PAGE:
“Consider it pure joy, my brothers and sisters, whenever you face trials of many kinds, because you know that the testing of your faith produces perseverance. Let perseverance finish its work so that you may be mature and complete, not lacking anything.” James 1
“In this world you will have trouble. But take heart! I have overcome the world.” John 16
“Whoever wants to be my disciple must deny themselves and take up their cross and follow me. For whoever wants to save their life will lose it, but whoever loses their life for me will find it.” Matthew 16
“Dear friends, do not be surprised at the fiery ordeal that has come on you to test you, as though something strange were happening to you.” 1 Peter 4
The reason for my question last week was that I have been thinking lately about how much I worry and aim to protect my kids. And I’ve been talking to parents, listening to them describe their efforts to help their children avoid pain and struggle. Add to the mix my own annoyances with personal frustrations and difficulties in my individual life – irritations with delays, internal angst when things are more challenging than I hoped, etc. – through all this I’ve been reminded of the irony, how contrary, both my response and my attempt to run ahead to avoid struggle, seems in light of some of my favorite passages noted above.
A pastor shared an image one Sunday morning. One of school yard playground from the 1940’s. As we looked at what we would, by today’s standard, assume to be a barely begun construction site, or perhaps an image of bars and beams only for trained/very well trained, Olympic gymnasts; we were asked to compare that image to what we would envision a school playground to look like today. I’m sure you can picture the difference. Nothing too high, nothing too sharp or too metal-ly, coated many times over to reduce the chance of encountering heat or injury.
So lately, as we get ready to see our soon-to-be-adult sons engage in the world on their own, I keep asking myself 1. What kind of “playground” have we set up for them? and 2. Regardless, what kind of “playground” do they need now, in this season?
I think most people want the same core things for their kids. Most of us want responsible, generative, reliable, healthy and independently functioning adult children. There are about a million variations on the how and why we envision the details of these traits, but I think we are almost all essentially on the same page. What I am recognizing in myself is how I want responsible kids, yet, there are certain responsibilities I shield them from. I want the boys to be reliable, yet I honestly don’t give them that much to be relied upon to do. I aim for them to be independent yet, if I’m honest, I hold them back from independence. If I’m not pushing or pulling into the realities of life, I’m protecting, providing, and buffering.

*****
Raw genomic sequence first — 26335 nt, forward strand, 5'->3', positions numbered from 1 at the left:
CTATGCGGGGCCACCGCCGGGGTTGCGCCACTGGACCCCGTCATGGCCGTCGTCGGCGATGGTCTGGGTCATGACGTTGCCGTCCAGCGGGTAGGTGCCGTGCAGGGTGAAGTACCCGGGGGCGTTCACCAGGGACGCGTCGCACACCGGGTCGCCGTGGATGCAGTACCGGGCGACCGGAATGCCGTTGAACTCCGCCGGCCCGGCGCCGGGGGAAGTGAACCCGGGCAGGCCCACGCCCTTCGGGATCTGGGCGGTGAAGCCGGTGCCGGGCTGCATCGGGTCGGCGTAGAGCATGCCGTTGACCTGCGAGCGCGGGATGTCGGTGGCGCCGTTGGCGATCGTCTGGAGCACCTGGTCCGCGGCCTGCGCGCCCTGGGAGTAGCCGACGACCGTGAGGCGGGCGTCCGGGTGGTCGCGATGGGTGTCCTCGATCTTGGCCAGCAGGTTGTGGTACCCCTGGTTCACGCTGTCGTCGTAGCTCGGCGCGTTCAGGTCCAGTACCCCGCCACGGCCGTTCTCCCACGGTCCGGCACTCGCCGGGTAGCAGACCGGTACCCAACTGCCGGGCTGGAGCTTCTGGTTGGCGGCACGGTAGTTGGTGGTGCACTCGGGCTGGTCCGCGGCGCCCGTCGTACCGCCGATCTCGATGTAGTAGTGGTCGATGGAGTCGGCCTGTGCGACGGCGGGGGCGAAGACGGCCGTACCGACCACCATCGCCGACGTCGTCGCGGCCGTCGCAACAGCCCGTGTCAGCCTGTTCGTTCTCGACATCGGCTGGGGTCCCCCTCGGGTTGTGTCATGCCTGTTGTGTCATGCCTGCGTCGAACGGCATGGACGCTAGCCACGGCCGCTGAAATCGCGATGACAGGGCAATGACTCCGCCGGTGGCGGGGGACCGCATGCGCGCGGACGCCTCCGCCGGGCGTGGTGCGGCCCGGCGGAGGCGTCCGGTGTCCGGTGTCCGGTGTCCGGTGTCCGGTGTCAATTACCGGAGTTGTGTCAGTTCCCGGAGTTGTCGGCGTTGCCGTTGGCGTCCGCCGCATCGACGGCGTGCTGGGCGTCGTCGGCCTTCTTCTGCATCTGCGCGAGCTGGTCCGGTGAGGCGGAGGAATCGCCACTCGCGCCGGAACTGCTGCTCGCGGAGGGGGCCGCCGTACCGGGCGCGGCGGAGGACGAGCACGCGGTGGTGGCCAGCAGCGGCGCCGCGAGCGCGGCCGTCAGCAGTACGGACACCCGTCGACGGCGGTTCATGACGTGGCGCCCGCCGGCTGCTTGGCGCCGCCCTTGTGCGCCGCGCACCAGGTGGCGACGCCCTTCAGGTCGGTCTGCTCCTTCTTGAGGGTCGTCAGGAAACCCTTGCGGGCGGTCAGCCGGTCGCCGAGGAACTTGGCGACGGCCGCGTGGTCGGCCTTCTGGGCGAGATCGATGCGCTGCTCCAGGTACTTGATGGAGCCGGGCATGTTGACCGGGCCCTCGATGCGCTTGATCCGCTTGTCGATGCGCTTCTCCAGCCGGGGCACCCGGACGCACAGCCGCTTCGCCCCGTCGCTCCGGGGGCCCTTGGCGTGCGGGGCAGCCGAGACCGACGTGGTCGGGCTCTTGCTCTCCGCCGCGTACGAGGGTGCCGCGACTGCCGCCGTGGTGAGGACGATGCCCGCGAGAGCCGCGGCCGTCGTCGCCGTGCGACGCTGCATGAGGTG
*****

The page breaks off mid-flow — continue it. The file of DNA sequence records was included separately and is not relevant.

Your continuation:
This really came to a head for me as I was listening to a friend share about her teenage daughter. She was sharing about all the heartache – the mean girl stuff, body image issues, questions and doubts…she was sharing about her daughter’s struggles, but she was sharing in an effort to solve for those things. We were sorting and sifting together through how her daughter might avoid all this. Or how we as parents could shield her. All the while acknowledging that these parts of life we had also gone through, maybe still go through, and were “part of growing up.” Yet here we were, theorizing ways around the pain. I don’t think this is wrong. I actually think this is normal, and hardwired within us. I am more considering the contradiction this presents within our faith as Christians, and how that also parallels with all we know about character development through science.
I teach about navigating struggle a lot. I would say 99.9% of my Spiritual Direction sessions are about gaining clarity and a plan forward, out of struggle. But as I watch myself, as I watch my kids, as I watch us, I just want to bring us back to that basic reality of the value of struggle.
There are several theories as to why there is a sharp increase in diagnosis’ of anxiety or depression among teens and young adults. Some theories try to ascribe blame, others point toward biology or the impact of technology. All of the ones I have read make sense on some level. (Currently I’m diving into Julian B. Rotter’s “locus of control” and how that is playing out through generational cycles. Stay tuned if you are nerdy.) But I just continue to be reminded that stress management is vital to development. But my children have very little stress.
I realize that is not every young person’s story. While none of us experience a stress-free life, there are people that have way too much stress piled onto them, and way too early in life. But, if I’m being honest, for the average parent, most of us are focused more on shielding from stressors than teaching stress management. And when we are not taught, or don’t experience the power and value of our own agency (our ability to choose, persevere, or overcome), it is not a far stretch to envision a generation that struggles to recognize their own ability to navigate, endure, and/or control things.
Stress and struggle are valuable, both for ourselves and allowing space for stress and struggle to do it’s work in the lives of others. I wonder if I have taught, so unintentionally, that life happens around my kids/to my kids rather than allowing consequences and struggle to do it’s work so they see their center of control comes from within. That it’s not as much about protecting from but more, engaging and journeying through. That they do have the ability to write their own story, especially over the sanitized script I try to devise.